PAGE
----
Where this service does fall down is when it comes to completing and publishing your package, since they don’t allow you to simply download your image like the others we’ve mentioned so far. That is a service reserved for their Premium customers… however they do offer a discounted package for Educational organisations, meaning you can grab their Premium package for $29/month and provide premium access to up to 35 teachers and students within your school, and there’s a 14 day trial period you can use too… so that does somewhat cushion the blow.
Without their Premium package, you are free to share to social media, and publish to a hosted page that you can link to, but actually on this occasion their Premium Education package does offer some added benefits that would be worth considering, such as the ability for Teachers to monitor the graphics generated by their students.
Focusing almost solely on Infographics and charts/graphs, Infogram offers a very clever way of presenting specific graphical data. Right on their website they provide a kind of spreadsheet based editor for you to input all your data, then it automatically generates a modern looking graph or chart of your chosen design that fits nicely onto your page, or even a world map, if you are trying to show global distribution of statistics. Other maps are also available, but only to premium members.
Sadly, whilst the simplicity of generating graphs and tables is extremely handy, that seems to be where Infogram reaches its limit. Unlike Canva and Piktochart, Infogram does not offer a library of icons and graphics you can use to create your own layout or catchy design. They also have a more restrictive membership system, meaning that you can’t download or print your infographic without signing up for their subscription (from about $18/month), all they allow is sharing to social media, and even that is branded… so for educators, perhaps this may price Infogram out of the race?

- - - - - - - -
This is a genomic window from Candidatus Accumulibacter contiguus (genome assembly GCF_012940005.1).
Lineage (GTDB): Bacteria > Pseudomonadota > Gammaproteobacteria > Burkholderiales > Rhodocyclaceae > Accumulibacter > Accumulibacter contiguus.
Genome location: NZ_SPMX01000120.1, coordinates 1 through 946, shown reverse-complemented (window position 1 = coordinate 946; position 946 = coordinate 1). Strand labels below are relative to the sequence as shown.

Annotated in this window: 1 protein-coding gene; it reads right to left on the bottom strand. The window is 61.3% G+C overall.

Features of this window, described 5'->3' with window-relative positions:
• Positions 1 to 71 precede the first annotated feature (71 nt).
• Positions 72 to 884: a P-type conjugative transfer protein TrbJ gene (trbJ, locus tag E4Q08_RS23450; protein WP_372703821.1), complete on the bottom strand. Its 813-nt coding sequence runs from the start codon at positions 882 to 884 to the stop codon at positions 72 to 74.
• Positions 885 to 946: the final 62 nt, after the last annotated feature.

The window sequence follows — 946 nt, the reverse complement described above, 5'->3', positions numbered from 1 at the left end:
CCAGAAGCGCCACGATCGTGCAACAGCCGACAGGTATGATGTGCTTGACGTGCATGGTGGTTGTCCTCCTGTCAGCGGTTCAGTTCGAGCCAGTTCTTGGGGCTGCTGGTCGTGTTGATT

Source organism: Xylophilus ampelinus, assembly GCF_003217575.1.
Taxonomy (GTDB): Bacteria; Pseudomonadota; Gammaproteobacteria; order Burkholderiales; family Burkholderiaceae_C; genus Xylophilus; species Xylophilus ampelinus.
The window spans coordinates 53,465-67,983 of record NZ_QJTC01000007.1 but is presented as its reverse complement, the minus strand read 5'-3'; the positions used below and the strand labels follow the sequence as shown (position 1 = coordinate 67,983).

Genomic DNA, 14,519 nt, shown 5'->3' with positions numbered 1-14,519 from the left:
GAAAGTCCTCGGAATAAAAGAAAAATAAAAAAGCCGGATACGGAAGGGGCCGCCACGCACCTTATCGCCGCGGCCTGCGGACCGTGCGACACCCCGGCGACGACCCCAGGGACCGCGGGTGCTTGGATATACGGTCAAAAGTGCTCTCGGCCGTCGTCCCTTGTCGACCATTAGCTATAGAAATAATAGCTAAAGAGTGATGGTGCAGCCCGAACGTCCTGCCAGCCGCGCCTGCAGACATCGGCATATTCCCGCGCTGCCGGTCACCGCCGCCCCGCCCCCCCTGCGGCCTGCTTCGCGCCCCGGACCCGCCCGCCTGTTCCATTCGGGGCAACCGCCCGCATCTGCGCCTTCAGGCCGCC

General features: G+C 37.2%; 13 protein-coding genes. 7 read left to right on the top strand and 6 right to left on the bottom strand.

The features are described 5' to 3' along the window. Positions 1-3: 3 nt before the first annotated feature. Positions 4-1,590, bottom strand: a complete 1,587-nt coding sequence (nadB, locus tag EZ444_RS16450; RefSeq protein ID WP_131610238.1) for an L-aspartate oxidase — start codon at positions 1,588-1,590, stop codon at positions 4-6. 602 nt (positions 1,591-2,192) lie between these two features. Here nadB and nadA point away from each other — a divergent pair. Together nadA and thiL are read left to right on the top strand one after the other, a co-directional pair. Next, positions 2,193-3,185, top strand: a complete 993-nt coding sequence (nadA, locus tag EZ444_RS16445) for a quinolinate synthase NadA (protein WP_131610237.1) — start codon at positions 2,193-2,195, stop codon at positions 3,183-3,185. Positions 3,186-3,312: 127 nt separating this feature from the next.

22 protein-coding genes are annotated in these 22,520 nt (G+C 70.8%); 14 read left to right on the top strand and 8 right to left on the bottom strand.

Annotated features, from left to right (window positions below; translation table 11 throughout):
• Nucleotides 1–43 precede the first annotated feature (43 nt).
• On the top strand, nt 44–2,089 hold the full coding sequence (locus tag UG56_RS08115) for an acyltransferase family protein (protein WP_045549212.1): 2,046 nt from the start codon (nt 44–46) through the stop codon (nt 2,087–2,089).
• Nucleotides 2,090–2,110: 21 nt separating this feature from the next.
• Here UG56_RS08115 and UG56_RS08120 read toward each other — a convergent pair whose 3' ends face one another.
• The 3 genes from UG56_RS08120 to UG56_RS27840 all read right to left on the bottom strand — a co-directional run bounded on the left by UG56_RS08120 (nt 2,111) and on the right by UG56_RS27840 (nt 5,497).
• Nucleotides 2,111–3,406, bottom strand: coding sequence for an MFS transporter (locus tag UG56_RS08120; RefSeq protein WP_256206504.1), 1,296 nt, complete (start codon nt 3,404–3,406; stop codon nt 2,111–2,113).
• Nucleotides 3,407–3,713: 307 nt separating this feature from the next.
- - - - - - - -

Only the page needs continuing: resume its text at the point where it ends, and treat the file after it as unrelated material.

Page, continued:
If you’re looking to liven up your blog, or you’ve got a presentation you need a catchy graphic for, Infographics are probably the way to go, and there are certainly tools out there to suit whatever circumstances you may be in. The tools I’ve mentioned here are just a few of the many similar resources available online, so it pays to search around, but hopefully these ones will point you in the right direction and help you generate the Infographics you need.
If you’ve spotted another tool that you think is better than the ones mentioned here, please feel free to let us know in the comments and we’ll take a look. If you have already been using infographics in your class or on your blog, let us know, maybe add a link to your comment, and help our other educators come up with great new ways to engage their class when the subject matter might otherwise be a bunch of boring numbers.